Rabbit Hemorrhagic Disease Virus (RHDV2)
Rabbit Hemorrhagic Disease Virus (RHDV) is a highly contagious and fatal disease affecting both domestic and wild rabbits. This second strain, RHDV2, is currently spreading throughout the southwest United States. As of May 17, 2020, Lampasas County, about 75 miles northwest of Austin, recorded the closest confirmed case to Houston.
The disease gives little warning signs and turns fatal very quickly. If your rabbit passes away of an unknown cause, please take your rabbit to see your veterinarian immediately to determine if RHDV2 was a cause.
How it is spread
RHDV2 is highly contagious. Like the COVID-19 virus that we humans are battling, it can live on surfaces and items and carry the virus into your home. Because the disease only affects rabbits, not other animals or humans, it is difficult to track where or how it is transferred.
The contamination occurs when a rabbit comes into direct contact with an infected rabbit or with its urine or feces. However, if another animal, insect, bird of prey, etc., comes into contact with an infected rabbit, it can also carry the disease to a healthy rabbit.
The disease can also be transferred on your clothes or shoes. Contaminated food (including hay, pellets, and greens) or water can also carry the disease.
What you can do to protect your rabbit(s)
There are a number of biosecurity measures that we recommend you implement to protect your rabbit(s).
First, keep your rabbits indoors at all times. If you allow your rabbit supervised outdoor play time, stop doing so immediately. Rabbits exposed outside are at a greater risk of contaminating the disease.
Don’t let your rabbit come into physical contact with other rabbits from outside your home. All our foster rabbits will be placed into a 2-week quarantine (the length of the incubation period) until we can be sure they are not infected. They will also be vaccinated before being adopted out.
Wash your hands before handling your rabbit. If you visit somewhere that other rabbits might be, such as a pet store, veterinary clinic, or animal shelter, change out of your clothes and wash them thoroughly before you wear them around your rabbit.
Be sure to clean and disinfect your rabbit’s space frequently, especially if you also have dogs or cats that go outside who may track the disease into your home. If you use bleach, remove your rabbit from the vicinity while you are cleaning. Dry all surfaces completely before letting your rabbit return to that space.
We also recommend researching the source of the hay and pellets that you buy. If they are sourced in areas where the disease has been confirmed, purchase your hay from a different vendor.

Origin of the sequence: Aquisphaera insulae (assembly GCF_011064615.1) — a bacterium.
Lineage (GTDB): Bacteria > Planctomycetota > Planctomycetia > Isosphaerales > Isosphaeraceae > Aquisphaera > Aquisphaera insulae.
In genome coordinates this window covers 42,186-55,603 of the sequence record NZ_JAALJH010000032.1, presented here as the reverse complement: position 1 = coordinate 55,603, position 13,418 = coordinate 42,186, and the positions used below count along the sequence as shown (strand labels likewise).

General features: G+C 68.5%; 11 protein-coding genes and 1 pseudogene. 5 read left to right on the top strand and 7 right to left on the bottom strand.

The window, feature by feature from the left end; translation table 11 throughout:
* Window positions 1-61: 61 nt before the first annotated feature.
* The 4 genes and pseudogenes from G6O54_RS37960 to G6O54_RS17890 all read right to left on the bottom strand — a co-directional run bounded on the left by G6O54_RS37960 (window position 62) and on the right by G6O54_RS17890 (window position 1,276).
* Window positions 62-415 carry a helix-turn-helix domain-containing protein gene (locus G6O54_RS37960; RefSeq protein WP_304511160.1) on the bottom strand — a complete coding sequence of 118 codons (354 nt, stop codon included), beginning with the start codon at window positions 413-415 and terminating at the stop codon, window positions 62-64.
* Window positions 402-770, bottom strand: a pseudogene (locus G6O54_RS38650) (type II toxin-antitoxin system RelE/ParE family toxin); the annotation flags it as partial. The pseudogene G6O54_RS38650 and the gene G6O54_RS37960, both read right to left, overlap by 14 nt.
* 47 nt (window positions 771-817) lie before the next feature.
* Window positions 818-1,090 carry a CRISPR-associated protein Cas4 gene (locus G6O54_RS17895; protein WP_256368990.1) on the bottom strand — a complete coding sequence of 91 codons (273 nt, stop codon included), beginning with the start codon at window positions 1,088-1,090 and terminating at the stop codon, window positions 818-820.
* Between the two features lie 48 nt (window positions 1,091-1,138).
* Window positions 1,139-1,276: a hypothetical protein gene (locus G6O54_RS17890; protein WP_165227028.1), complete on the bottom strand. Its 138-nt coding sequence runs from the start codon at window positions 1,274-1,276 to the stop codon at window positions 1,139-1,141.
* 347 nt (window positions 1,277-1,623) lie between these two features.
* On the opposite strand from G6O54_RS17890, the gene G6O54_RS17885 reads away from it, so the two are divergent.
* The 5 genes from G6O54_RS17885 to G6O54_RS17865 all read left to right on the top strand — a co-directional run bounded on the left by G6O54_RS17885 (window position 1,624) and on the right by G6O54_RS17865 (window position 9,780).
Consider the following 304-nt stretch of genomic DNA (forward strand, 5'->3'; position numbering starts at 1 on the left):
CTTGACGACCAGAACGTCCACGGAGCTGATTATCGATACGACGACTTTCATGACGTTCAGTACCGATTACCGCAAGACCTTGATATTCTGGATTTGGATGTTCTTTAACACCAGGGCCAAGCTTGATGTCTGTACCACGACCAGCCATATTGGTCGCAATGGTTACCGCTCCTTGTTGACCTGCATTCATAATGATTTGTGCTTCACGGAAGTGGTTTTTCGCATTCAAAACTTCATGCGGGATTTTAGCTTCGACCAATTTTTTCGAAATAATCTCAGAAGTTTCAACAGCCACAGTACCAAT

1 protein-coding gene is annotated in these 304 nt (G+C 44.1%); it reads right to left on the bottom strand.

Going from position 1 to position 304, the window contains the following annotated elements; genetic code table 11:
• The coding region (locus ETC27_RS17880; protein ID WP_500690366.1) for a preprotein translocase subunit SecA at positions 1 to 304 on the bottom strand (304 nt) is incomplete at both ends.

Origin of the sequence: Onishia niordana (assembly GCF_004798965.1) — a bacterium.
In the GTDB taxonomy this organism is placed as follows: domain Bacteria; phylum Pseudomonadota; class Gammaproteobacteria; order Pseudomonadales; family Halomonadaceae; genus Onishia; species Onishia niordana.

However, the strongest and most effective protection against your rabbit contracting RHDV2 is to vaccinate them.
Though the only accessible vaccine is not currently licensed in the US, veterinarians can work with the USDA-APHIS’s Center for Veterinary Biologics to acquire a special permit to import it. We have successfully done that and have ordered the RHDV2 vaccine. It will be administered by Gulf Coast Veterinary Specialists for the greater Houston area. If you answered Bunny Buddies’ Facebook survey about wanting the vaccine, then you don’t need to do anything—GCVS has your email address and will contact you when the vaccine arrives. If you did not (or were unable to) reply to the survey but want to get your rabbit(s) vaccinated, please email GCVS at email@example.com with the subject line RHDV2 Vaccine, and include your name, phone number, and the number of rabbits you are requesting to be vaccinated. (Please do not call them. We don’t want to overwhelm their phone system.)
There will be a $75 deposit per rabbit required. The exact price of the vaccine is not yet known, but the maximum amount will be $75. If it is less, then the remainder of the deposit will go toward the required exam for each rabbit. If your rabbit has been seen at GCVS in the past year, they will not need an exam. We’re still trying to work out a system through which your rabbit will not need another exam if your it has had an exam with another veterinarian in the last year. However, whether or not that will happen is still up in the air.
It is important to note that the vaccine is not a guarantee of protection; it helps rabbits survive exposure to the disease which would otherwise be certainly fatal. The vaccine is required to be administered annually to continue protection against RHDV. Also, because of how the vaccine is made, some people may not want to use it due to the ethics of its development.
We cannot make the decision to vaccinate for you. We can say that we plan to vaccinate all rabbits in our foster care. Please do your own research and learn as much as you can about the virus and vaccine so you can make the best decision for your rabbit(s).